Сhildren's literatureЗавантажити презентацію
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The subject of the investigation: the development of the typical character of children’s literary genre from its origin up to the present-day
The aim of the work: to study the social, historical and cultural background of the appearance and further development of children’s literature; to define the conceptual principles of children’s literature and follow their changes in the course of the genre evolution; to define the most popular main characters from the children’s literature and make the comparative analysis of their personal characteristic features and social background; to work out the ‘children’s literary character’ chronological fact file; to make the perspective portrait of the future best-seller children’s character.
Children's literature includes stories, books, and novels that are enjoyed by children. Nancy Anderson defines children's literature as "all books written for children, excluding works such as comic books, joke books, cartoon books, and non-fiction works that are not intended to be read from front to back, such as dictionaries, encyclopaedias, and other reference materials".
The origin of children's literature Children's literature goes back to stories and songs. Although folk and fairy tales were not originally intended for children, they have become a foundation of children's literature since the early nineteenth century. The development of early children's literature, before printing was invented, is difficult to trace. Since the 1400s, a large quantity of literature, often with a moral or religious message, has been aimed specifically at children. The late nineteenth and early twentieth centuries became known as the "Golden Age of Children's Literature" as this period included the publication of many books that are defined today as classics.
XIX century - mostly orphans - boys are more popular - boys are brave and adventurous, lucky, because they have to survive - “victim character” is popular (innocent and kind character, usually poor and homeless) - boys have difficult childhood - during the development boys’ lives become a little bit easier (they already have got a father/mother or relatives, are adopted) - girls are well-mannered, clever and logical - education is not important or not mentioned
XX century, I-st half - mostly orphans - mostly girls - clever though mainly uneducated - girls have manlike character traits (good leadership skills, brave, curious) - are friendly - are surrounded by animals
XX century, II-nd half - mostly boys - characters become more imaginative, thoughtful, honest - most of the boys have to face some difficulties or problems in order to cope with them - character tries to find himself and his place in the world - there are parents or even a big family - school is a place of action, where hero can find friends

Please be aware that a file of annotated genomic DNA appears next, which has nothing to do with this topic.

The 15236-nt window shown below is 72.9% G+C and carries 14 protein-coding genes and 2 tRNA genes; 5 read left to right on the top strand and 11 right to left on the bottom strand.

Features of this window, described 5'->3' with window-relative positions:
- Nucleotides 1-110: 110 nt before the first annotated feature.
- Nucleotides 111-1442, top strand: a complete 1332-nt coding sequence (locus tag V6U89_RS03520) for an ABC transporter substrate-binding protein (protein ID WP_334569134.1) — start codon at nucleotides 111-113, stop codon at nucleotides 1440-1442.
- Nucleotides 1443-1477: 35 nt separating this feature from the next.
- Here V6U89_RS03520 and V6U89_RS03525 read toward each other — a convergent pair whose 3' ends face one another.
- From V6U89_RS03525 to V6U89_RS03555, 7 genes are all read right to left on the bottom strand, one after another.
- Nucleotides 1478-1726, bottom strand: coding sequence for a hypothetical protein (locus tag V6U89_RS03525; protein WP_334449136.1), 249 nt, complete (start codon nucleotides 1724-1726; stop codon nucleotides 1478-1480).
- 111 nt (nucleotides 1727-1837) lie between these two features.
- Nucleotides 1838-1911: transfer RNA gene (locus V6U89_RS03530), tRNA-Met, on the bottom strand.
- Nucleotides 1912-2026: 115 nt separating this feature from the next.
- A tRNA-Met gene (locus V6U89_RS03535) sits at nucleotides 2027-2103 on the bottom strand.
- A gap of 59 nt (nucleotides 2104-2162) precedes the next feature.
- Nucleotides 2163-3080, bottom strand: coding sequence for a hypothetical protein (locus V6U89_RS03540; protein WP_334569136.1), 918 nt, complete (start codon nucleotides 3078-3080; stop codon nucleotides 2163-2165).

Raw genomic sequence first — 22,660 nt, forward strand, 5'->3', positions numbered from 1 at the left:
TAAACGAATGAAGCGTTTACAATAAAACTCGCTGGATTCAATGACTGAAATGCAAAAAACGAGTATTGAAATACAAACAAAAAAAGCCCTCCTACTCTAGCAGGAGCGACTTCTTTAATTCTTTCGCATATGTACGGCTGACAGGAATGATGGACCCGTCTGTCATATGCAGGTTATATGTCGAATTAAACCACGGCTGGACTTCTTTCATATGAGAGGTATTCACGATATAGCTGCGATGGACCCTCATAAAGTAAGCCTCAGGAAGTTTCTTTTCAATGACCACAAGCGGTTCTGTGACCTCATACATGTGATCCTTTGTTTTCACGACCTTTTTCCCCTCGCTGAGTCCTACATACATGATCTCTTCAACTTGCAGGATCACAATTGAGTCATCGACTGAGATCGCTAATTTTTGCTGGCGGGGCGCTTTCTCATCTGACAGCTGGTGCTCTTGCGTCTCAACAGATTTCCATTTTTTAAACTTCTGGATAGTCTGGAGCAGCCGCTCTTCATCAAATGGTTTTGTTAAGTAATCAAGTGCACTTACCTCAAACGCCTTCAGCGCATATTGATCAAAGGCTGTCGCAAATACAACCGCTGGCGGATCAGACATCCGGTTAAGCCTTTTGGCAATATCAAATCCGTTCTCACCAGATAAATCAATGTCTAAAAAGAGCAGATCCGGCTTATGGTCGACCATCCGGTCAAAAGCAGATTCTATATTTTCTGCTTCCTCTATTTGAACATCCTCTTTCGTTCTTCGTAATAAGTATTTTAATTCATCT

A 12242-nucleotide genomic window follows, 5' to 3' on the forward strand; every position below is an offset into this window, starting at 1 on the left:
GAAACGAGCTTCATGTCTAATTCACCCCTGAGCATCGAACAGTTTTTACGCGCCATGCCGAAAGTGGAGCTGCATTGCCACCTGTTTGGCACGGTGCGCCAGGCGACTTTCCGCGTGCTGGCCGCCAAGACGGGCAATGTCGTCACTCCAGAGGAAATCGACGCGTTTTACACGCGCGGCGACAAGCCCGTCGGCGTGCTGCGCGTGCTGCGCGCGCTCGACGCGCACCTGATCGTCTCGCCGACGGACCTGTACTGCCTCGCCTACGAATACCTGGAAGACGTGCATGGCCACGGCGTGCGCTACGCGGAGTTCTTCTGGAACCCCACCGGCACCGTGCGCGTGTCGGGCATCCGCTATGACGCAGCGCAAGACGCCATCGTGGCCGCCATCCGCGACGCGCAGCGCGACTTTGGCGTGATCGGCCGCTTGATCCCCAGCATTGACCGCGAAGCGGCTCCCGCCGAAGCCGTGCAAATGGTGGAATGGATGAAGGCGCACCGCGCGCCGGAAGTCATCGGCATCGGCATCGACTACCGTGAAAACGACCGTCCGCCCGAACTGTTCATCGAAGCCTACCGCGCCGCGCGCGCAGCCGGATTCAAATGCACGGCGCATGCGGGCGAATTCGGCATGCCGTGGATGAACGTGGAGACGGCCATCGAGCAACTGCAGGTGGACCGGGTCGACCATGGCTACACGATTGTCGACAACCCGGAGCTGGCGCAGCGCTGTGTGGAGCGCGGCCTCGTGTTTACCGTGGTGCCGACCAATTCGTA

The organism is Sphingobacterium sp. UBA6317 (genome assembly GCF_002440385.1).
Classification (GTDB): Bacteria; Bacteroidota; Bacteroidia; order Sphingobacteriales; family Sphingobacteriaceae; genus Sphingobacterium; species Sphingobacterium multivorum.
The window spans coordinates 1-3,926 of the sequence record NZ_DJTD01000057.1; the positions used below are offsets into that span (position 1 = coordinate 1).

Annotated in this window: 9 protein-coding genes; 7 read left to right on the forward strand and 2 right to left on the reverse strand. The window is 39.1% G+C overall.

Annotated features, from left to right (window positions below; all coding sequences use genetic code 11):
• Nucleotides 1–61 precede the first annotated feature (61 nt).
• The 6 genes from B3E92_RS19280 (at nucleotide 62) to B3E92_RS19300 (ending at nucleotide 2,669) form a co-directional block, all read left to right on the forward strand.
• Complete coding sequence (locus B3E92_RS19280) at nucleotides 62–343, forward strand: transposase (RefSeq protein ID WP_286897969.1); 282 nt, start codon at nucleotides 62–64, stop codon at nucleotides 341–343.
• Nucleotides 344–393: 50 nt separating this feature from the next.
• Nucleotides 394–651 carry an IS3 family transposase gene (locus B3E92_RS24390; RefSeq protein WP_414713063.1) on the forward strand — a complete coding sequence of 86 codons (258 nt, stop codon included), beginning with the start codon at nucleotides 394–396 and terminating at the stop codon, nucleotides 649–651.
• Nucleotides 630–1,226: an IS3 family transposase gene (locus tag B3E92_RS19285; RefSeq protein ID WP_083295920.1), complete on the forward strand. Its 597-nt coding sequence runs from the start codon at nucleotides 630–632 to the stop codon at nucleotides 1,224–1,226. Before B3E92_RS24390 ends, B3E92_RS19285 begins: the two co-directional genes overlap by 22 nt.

XXIcentury - both boys and girls - some features about families (brothers/sisters, living with aunt/uncle, divorced parents) - some of the characters are thoughtful and shy, the other ones are curious (may depend on age – the older ones are more calm) - the school is often mentioned, it becomes a part of character’s life)
Outcomes: - Charlie is a popular name among boy characters - girls have manlike qualities - girls have deal with animals or magic (magical creatures) - boys have to face different difficulties - with a history development school becomes an important part of character’s life - while choosing name for your character pay attention to presence of letters J (innocent characters), O, L (smart and thoughtful; feminine for girls), M(brave for boys), I (brave and curious for girls) - mostly: clever, thoughtful, imaginative, curious, brave - contemporary: stubborn, thoughtful, childish
The top 5 most popular characters Harry Potter, Harry Potter series Charlie, The Perks of being a Wallflower Bella Swan, Twilight series Holden Caulfield, The Catcher in the Rye Katniss Everdeen, The Hunger Games series
Perspective hero: - is likely to be male - has an unusual name, that is memorable (Oliver, Holden, Oskar, Douglas; Coraline, Pippy) - has a family or relatives, etc. (not alone) - goes to school: may not be an a-student, but he is smart - may have no close friends and be on his own, though it’d be better for him to have any friends - boy’s character traits: smart, kind, thoughtful, imaginative, rebellious, sincere, honest; may be brave or shy, stubborn, curious - girl’s character traits: curious, smart, intelligent, friendly, rather brave - may be not “a perfect hero” and have some negative qualities; nevertheless, should stay kind